After DC, this Lyme girl surpassed all of our expectations and drove by herself 7 hours across the barren Nevada desert, marked only by sagebrush and gas stations with slot machines, to a clinic where her Lyme soul sister (as mentioned in this post) had traveled from France to undergo treatment. I got to meet my Sonya! I was able to pull it together during my own treatment cycle and go help her with her last two weeks of treatment there before she left to go back home. We trashed the condo with our hundred bottles of supplements, we consumed an ungodly amount of quinoa, we shared a bed at the clinic, and I learned she has an aficionado for taking pictures of me while sick-sleeping.
She has more, but honestly two is enough. We had a blast, and I already miss my amazing sister who displayed her bravery, warrior spirit, and determination to beat her illness while undergoing the grueling treatments. She’s amazing. I’ve always used a positive attitude and laughter to cope with my own illness so it was great to spend time with someone who can indulge in your same mindset with you. Love that beautiful french girl!
I also met other amazing fighters at that clinic… and if I may be so serious, if any of ya’ll are reading, you’re awesome. I’m so glad I got to meet you and briefly be inspired by all of your stories and selfless attitudes. It was like watching the sick minister to the sick. Unfortunately, yes, we are all sick. But there is something special that develops in all of us through our prolonged illness. Being surrounded by people who cared beyond the sometimes shallow or hollow things the society of the healthies get wrapped up in was like being in a special sort of heaven. You all saw past exteriors and had compassion and empathy not usually found in the general public. I believe heaven will be full of people like you guys.
Other notable mentions… um, I climbed a mountain. Well, like.. a small one. Okay I went on a hike that had a moderate elevation but culminated nowhere near the top of the mountain. But let’s not diminish my accomplishment. I felt like I was going to give up the ghost a quarter of the way up. But I did it, and I got to survey the Salt Lake valley and point to the bench where my house is and bask for a moment in the small step of victory I attained in my goals to get back to my prior, athletic self.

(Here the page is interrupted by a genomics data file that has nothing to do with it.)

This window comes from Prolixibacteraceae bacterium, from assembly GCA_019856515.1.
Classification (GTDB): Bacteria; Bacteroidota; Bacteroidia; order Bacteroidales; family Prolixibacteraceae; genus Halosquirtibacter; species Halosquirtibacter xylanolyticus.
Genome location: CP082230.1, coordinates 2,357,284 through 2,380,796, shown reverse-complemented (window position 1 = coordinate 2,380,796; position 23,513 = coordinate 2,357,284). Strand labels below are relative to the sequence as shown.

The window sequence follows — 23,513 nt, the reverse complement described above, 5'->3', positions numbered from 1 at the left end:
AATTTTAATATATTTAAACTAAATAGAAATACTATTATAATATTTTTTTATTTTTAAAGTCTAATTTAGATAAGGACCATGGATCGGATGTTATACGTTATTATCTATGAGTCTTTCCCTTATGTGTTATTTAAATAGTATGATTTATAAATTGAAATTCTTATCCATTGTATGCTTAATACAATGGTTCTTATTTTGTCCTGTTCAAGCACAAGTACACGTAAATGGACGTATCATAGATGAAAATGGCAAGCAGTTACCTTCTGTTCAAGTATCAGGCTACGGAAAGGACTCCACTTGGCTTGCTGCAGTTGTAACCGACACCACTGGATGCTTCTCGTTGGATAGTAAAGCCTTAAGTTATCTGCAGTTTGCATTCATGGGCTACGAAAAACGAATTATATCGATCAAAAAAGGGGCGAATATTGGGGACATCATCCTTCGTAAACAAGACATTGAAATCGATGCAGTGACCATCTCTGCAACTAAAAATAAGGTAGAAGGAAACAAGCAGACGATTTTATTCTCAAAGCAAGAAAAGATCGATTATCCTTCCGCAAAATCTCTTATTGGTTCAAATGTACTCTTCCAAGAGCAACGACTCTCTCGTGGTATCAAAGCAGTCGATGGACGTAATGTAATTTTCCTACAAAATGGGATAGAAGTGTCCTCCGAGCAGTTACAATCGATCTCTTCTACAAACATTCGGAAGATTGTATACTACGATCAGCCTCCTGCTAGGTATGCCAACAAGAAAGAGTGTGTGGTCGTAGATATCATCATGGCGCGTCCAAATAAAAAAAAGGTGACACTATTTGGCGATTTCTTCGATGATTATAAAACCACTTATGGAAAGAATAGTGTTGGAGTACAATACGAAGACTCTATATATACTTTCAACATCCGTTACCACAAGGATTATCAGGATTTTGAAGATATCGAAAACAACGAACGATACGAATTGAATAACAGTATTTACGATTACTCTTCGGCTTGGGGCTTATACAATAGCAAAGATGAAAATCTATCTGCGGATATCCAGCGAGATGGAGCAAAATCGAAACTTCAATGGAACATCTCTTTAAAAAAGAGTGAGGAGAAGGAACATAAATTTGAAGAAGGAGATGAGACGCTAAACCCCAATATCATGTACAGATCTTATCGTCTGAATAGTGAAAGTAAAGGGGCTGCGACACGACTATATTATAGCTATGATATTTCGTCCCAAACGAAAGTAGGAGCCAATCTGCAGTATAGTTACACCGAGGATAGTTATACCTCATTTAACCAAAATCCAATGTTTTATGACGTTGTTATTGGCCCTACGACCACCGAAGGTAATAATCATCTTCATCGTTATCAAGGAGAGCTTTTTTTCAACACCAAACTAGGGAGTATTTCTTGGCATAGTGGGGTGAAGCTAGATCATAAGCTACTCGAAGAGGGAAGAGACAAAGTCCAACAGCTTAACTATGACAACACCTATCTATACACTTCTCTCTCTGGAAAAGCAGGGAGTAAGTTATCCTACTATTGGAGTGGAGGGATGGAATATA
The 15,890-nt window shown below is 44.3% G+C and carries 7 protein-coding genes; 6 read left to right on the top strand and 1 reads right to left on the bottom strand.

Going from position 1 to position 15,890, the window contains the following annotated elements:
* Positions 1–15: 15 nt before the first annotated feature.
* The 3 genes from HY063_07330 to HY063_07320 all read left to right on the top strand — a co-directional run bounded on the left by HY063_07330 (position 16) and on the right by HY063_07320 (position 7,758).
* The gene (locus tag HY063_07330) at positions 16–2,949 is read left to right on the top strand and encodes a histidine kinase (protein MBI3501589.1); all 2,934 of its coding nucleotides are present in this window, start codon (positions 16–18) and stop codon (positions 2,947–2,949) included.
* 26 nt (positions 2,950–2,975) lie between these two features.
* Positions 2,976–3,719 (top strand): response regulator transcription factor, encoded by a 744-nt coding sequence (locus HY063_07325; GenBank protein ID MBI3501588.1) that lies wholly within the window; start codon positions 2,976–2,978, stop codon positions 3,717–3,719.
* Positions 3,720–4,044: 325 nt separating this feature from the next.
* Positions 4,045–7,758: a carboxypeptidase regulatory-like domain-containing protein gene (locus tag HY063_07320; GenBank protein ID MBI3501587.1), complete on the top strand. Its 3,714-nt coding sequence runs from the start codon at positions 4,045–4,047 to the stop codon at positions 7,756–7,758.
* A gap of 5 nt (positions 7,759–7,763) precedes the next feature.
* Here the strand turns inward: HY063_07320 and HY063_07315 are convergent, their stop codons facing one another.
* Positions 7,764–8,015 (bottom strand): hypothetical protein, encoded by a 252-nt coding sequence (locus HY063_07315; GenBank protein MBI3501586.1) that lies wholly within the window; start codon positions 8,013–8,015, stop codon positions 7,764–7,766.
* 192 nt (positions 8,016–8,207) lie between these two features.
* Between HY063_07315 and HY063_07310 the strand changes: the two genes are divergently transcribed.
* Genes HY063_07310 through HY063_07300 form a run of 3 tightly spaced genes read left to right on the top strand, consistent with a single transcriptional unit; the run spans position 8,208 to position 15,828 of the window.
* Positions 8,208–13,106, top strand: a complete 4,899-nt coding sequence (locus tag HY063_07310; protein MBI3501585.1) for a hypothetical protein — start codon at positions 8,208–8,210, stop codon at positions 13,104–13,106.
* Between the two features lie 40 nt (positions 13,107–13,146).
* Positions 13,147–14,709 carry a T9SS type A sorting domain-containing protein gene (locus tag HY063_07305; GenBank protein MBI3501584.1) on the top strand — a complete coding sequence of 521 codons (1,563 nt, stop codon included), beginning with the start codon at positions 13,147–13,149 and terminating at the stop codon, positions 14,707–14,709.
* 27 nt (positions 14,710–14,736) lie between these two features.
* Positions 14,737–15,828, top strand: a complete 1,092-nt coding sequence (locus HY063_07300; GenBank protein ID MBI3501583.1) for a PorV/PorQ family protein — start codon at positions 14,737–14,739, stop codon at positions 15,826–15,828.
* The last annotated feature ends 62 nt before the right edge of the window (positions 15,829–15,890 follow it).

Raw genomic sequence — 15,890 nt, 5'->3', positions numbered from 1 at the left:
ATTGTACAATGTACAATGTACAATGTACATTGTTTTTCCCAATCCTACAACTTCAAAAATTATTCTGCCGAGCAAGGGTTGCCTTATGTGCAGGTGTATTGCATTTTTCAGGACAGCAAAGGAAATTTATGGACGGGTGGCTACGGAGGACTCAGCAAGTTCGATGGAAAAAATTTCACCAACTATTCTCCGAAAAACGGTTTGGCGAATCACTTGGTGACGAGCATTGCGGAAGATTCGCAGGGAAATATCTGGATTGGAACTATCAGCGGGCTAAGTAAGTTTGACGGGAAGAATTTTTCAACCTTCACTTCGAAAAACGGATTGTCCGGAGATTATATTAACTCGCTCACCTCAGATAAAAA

I also cut my hair. That is a whole story in itself, but short version is simply that I made an appointment with a woman named Kennedy who turned out to be a 6’4” transvestite in a tube top and a wig who chopped off far more than I was emotionally prepared to part with, and then dyed it a color I was equally unprepared to accept. I could have ran the minute he pulled out scissors and sat in front of me to survey my hair with his legs splayed in dangerously short cut-off jeans… but I was too terrified to move. So… it happened. A week later I had it “fixed”. So… I’m a bit blonde now. It is still an adjustment, but I will own it. Ignore whatever I am doing with my mouth in that picture. I don’t know how to behave in selfies.
I also started drinking raw milk. If you guys haven’t jumped on that bandwagon and your state or general area you live allows raw, unpasteurized and unhomogenized milk to be sold, get on that. I mean… if you want. I was never in to dairy, I haven’t ingested milk in well over five years and especially since getting sick. The only dairy I consumed was greek yogurt and Kerry Gold butter (tell me you can’t eat that butter just by itself, TELL ME). Dairy and I just didn’t get along, and quite frankly, I looked down on dairy a bit if I am being honest. I was kind of a snob about it, if we want to break it down even further. But knowing raw milk to have anti-inflammatory properties, billions of beneficial bacteria, all the live enzymes and little friends milk was intended to have, and plenty of good fats and nutrients, I decided I would lay aside some of my snobbery and begin drinking a cup a day. I’m now obsessed. No stomach aches. No issues. Feels good. Go raw.
Finally, (I know right? Finally) I had it within me to wake up early and drive two hours to the Bonneville Salt Flats in Utah to catch the sunrise and have fun with a little photography. The artist in me is trying to come out again. You’ve no doubt seen these flats in many a car commercial and they are almost always dry. But recent rains gave us a rare opportunity for extraordinary beauty. My brother and I spent the better part of the morning basking in the early morning rays and soaking up minerals by wading in miles of a 4 inch-deep epsom salt bath that puts all packaged salt baths to shame. I’m sorry, I’m kind of being a bit snobby about this too. You get a little wellness back in a girl and she gets her sass back with it. Anyways, I leave you with some stunning nature. Because in spite of all the medical advances that have gotten me to where I am today, nothing feeds and heals the soul like being surrounded by nothing else but creation.
Bless your heart for reading all of this. It’s now 8 am and I need to go plan my nap for the day. Peace out.